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US Rep. Opposing Cuba Sanctions Expects Democratic Support December 20, 2006

Posted by notapundit in Congress, Politics, US News.
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WASHINGTON (AP)–Rep. William Delahunt, a longtime opponent of the U.S. restrictions on travel to Cuba, says he expects the push to end the travel ban will get a boost in the new Democratic-controlled Congress.

Delahunt, D-Mass., fresh from a weekend visit to Cuba with a congressional delegation, said Monday he and other members of the House of Representatives plan hearings early next year after Congress returns to spotlight the issue and to build momentum for their cause.

“If we have hearings, we can increase the pressure for ending the ban,” said Delahunt, a member of the House International Relations Committee. “These will be important hearings.”

Rep. Lincoln Diaz-Balart, a Republican from Florida, who was born in Cuba and grew up in Florida, said loosening the travel ban wouldn’t help persuade Cuba to take critical steps such as releasing its political prisoners and legalizing all political parties.

“You have a group of members of Congress who want to unilaterally give the regime what it wants, which is billions of dollars in U.S. trade and tourism,” said Diaz-Balart, a longtime supporter of the four-decades-old U.S. embargo on Cuba. “Every year we fight.”

The debate comes as speculation mounts about the health of Cuban leader Fidel Castro, 80, who was last seen July 26 before temporarily ceding power to his younger brother Raul Castro after intestinal surgery. U.S. officials have said they believed the elder Castro suffers from inoperable cancer and isn’t expected to live through 2007.

Cuban officials told Delahunt and other visiting lawmakers during the weekend that Castro wasn’t suffering from cancer or any terminal illness and was expected to appear in public soon.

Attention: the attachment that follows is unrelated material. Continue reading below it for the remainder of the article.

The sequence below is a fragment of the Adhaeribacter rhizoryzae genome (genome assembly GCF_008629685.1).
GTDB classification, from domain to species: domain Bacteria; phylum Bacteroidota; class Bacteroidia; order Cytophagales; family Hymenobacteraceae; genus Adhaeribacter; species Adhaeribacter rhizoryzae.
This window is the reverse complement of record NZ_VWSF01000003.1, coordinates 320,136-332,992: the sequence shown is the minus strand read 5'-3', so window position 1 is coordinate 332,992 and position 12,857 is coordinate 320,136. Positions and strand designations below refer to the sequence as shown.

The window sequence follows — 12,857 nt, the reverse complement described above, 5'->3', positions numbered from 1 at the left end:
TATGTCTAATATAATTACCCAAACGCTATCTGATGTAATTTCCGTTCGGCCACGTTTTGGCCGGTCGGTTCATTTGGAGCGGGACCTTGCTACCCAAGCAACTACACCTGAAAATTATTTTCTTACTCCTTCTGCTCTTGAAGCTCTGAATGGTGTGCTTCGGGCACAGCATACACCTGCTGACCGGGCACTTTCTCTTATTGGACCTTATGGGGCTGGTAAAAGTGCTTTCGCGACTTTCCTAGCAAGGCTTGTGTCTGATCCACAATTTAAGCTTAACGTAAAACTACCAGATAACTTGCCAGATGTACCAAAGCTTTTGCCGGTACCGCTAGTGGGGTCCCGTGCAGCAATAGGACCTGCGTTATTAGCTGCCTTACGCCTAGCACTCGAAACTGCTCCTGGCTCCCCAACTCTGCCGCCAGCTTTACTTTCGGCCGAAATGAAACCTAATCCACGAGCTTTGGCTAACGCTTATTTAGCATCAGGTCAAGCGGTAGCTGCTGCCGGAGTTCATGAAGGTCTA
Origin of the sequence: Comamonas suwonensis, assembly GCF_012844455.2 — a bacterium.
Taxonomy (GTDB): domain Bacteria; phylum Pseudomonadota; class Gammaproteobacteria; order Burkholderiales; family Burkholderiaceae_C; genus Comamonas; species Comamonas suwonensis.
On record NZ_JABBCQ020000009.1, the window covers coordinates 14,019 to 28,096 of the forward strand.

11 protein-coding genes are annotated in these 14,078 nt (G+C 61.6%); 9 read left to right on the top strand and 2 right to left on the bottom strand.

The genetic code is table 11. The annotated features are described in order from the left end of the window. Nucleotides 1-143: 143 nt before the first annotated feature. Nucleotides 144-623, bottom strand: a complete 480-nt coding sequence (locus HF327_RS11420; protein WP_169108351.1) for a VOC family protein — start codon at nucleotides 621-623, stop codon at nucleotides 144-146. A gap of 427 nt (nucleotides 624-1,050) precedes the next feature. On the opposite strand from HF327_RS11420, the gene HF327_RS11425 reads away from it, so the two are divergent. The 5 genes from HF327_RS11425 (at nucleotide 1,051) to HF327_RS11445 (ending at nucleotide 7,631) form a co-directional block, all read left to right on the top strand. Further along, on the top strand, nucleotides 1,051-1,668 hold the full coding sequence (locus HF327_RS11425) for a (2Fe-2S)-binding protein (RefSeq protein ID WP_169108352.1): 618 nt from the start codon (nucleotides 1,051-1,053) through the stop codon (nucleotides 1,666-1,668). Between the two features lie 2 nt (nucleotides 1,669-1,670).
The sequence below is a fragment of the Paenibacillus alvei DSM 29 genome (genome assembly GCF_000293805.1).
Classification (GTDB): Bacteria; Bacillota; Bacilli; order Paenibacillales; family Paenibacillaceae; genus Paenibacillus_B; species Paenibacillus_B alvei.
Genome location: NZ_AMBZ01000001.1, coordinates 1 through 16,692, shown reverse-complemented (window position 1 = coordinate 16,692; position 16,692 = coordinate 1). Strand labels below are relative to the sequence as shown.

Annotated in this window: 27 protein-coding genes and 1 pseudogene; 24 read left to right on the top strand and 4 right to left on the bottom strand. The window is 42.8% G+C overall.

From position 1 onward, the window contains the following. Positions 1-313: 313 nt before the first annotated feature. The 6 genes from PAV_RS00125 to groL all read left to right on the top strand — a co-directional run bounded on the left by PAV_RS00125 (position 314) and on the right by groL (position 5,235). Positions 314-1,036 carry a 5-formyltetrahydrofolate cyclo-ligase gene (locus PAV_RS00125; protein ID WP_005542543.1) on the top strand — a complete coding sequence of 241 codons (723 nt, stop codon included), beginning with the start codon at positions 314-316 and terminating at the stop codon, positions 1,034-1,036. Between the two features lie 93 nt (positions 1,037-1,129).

Delahunt’s weekend visit was with the Cuba Working Group, members of Congress who advocate an end to the travel and trade sanctions against the island nation as a means of prodding democratic reforms.

Rep. James McGovern, D-Mass., another group member, said its probable first step in the new Congress will be to push legislation to ease restrictions on Cuban-Americans traveling to Cuba to help their families. Hearings are expected early next year, he said. Congress reconvenes on Jan. 4 with its first Democratic majority in 12 years.

“That’s the way you encourage change in Cuba,” said McGovern. “We can accelerate positive change down there and open more political space. Our current policy is a relic from the Cold War.”

McGovern noted that similar bills passed the House and Senate in recent years, but eventually were blocked by Republican leaders like former House Majority Leader Tom DeLay of Texas.

The new Democratic leaders in Congress will be more sympathetic to the push for a thaw in U.S.-Cuban relations in hopes of prodding democratic reforms, McGovern and Delahunt said.

“There’s a significant transition going on in Washington with Democrats coming to power,” Delahunt said. “There’s a particular opportunity for dialogue, and now is the time. Clearly, a majority in the House and Senate believe there ought to be a new direction in Cuba.”

The Bush administration has opposed rolling back the embargo aimed at undermining Cuba’s communist government and its ailing president.

Even if Congress should approve easing travel sanctions, Diaz-Balart said, President George W. Bush would use his veto to block it.

“It’s true, we don’t have the Republican leadership anymore,” he said. “But we still have George Bush at the White House.”

Julie Sweig, who directs the Latin America Studies program at the Council on Foreign Relations, a foreign policy think tank in Washington, said the Democratic takeover of Congress and Castro’s poor health could help bring change to U.S. policy.

“You can’t minimize the significance of the passing from the stage of Fidel Castro, whether he dies or just lingers,” she said. “So much of our policy has been personalized around him.”

But Sweig said while there is an “unusual window of opportunity” for a new U.S. approach to Cuba, there remain no guarantees of change.

“This is still an administration that does not believe in talking to its adversaries,” she said.

Plus, Cuba and most other international issues pale in comparison to the problems posed by the Iraq war, Sweig said.

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